Staples struggles to maintain staff amid national teacher shortage


Graphic by Abby DellaValle ’23

Teachers and schools face extreme hardships as a result of the pandemic and its implications on youth.

Staples has experienced increasing resignations and hiring demands as the national teacher shortage affects schools across the country. Amid a shrinking pool of candidates and many resignations, Westport Public Schools (WPS) has, for now, staved off deficits by hiring 24 new teachers for the 2022-2023 school year.

Stephanie Sileo is one of the 24 new teachers who came to Staples this year. She’s taking over for the recently retired Camille Eskell, an arts teacher. Sileo had her career altered by the COVID-19 pandemic. She had to stop her masters of arts program during the pandemic, and in the pause decided that she would get her certification to teach in high school. 

“I decided that instead of kind of sitting on the butt and like, you know, feeling a little sad about it,” Sileo said, “I really still wanted to teach art.”

In her process of searching for a job, Sileo felt the benefits of the teacher shortage on opportunities for new hires.

“I don’t wanna say it’s easier,” Sileo said, “but there were more jobs available to me to apply to an interview for than the last, I would say 10 years.”

In the past year, administrators have also noted a shrinking in the pools of potential hires. Principal Stafford W. Thomas Junior attributed a mixture of mask fatigue, low pay, inability to work from home—which was especially dangerous during the height of the pandemic—and complex contentions over race and gender identity to the reduction in teaching’s attraction.

“There hasn’t been a lot that has made us feel attractive in the last three or four years,”  Thomas said, “and now we’re seeing the impact of it.” 

Presently, all full-time teaching positions in the district have been filled, but administrators report increased difficulty finding qualified long-term substitutes… The English department, for one, has felt the impact of these issues.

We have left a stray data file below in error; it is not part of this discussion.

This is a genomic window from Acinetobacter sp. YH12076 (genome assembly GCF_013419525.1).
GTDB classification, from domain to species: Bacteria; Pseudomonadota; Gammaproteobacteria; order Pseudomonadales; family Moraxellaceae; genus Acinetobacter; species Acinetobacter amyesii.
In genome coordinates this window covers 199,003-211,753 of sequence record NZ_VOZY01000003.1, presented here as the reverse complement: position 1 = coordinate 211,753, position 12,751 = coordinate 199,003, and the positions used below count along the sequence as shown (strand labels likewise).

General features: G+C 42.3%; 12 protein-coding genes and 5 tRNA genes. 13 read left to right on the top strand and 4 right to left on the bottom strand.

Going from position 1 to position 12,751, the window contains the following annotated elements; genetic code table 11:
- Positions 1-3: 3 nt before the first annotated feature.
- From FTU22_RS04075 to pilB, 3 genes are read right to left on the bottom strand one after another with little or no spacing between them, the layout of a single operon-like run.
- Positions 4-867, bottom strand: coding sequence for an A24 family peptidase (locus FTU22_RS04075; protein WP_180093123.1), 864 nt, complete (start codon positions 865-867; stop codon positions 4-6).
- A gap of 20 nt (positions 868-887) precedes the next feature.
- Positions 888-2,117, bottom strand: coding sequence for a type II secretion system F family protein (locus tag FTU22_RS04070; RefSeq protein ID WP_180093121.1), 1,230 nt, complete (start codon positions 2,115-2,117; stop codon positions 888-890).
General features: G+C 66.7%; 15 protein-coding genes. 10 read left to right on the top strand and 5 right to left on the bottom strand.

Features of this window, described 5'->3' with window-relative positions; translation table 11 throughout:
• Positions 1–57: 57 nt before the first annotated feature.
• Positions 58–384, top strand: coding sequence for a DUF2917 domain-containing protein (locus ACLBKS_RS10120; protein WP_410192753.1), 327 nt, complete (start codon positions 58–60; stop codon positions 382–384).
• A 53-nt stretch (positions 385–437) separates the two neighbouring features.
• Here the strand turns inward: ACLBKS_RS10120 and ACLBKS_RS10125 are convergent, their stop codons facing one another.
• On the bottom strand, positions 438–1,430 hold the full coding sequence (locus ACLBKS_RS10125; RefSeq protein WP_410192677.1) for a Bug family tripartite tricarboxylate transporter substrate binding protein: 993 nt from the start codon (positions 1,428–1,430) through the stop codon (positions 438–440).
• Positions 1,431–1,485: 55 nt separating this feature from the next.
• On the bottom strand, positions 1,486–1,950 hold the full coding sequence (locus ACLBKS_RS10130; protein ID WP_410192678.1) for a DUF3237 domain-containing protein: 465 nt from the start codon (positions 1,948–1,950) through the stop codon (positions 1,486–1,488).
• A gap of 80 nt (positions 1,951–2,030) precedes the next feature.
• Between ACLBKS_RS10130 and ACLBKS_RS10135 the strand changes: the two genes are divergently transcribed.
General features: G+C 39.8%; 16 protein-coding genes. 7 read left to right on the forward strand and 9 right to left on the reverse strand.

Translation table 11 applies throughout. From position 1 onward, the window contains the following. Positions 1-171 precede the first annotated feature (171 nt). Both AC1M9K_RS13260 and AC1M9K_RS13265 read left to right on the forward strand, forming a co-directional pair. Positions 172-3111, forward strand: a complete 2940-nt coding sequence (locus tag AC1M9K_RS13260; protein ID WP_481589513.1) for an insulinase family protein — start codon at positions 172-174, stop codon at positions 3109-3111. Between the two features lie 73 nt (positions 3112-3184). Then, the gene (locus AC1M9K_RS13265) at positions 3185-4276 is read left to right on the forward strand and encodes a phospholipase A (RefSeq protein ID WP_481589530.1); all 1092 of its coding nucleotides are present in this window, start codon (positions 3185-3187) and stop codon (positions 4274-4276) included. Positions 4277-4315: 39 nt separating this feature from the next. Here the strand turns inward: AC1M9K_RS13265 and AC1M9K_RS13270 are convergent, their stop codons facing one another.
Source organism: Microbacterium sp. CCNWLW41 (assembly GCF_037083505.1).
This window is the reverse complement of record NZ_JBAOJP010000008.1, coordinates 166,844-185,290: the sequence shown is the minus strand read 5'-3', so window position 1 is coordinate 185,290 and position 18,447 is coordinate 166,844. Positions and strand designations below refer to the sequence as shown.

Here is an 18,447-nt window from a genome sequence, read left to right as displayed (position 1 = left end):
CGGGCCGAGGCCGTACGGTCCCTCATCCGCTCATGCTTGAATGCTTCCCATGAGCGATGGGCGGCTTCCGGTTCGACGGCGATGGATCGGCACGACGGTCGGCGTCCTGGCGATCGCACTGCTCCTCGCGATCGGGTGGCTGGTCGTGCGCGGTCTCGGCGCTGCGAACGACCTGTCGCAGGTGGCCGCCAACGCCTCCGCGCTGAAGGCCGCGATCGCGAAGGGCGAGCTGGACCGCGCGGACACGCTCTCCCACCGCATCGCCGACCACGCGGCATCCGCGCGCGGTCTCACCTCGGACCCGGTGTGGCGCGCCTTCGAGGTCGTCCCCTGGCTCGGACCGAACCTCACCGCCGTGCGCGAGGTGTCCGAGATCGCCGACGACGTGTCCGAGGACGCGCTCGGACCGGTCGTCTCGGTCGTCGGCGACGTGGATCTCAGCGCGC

English teacher Mary Katherine Hocking, who recently left on maternity leave, does not have a long-term sub to fill her classes. Holly Sulzycki, Coordinator of English/Language Arts, explained that  the smaller qualified applicant pool and the amount of full-time employment opportunities for those candidates make filling the position difficult. As a result, Sulzycki assigned Hocking’s classes to existing English teachers. 

“I asked people in the department to step up until I could find somebody who I felt confident could actually step into the role,” Sulzycki said.

There are some consequences to using full-time teachers to fill position vacancies. For instance, the teachers responsible for Hocking’s classes now have fewer free periods, must prepare for more classes and their existing students lose out on conference opportunities. 

To increase engagement with the teaching profession across the region, Staples stepped up to host graduate courses for teaching interns as part of the CREC Teacher Residency Program. The program allows “underemployed or unemployed adults” and people of color, as per the CREC Foundation’s goals, to receive the education needed to become educators through an 18-month residency without allocating the time and money needed for a master’s in education.

“There’s a long term concern,” John Bayers, Assistant Superintendent of Human Resources and General Administration, said, “about if there’s enough students applying and going into teacher-prep programs.”

Bayers also fosters relationships with nearby universities such as Fairfield University and Sacred Heart University to recruit interested students. In looking for new hires through residency or these relationships, HR keeps in mind Connecticut’s EdSight goals to create more pathways into the workforce and to increase diversity in school districts. 

Ultimately, Thomas, Bayers and Sulzycki all agree that challenges that face the profession result in teachers who are more resilient.

“A lot of times it’s a thankless job,” Thomas said. “So you find people who are passionate in the profession, you know, because it’s not one where you get rich or get any greater acclaim.”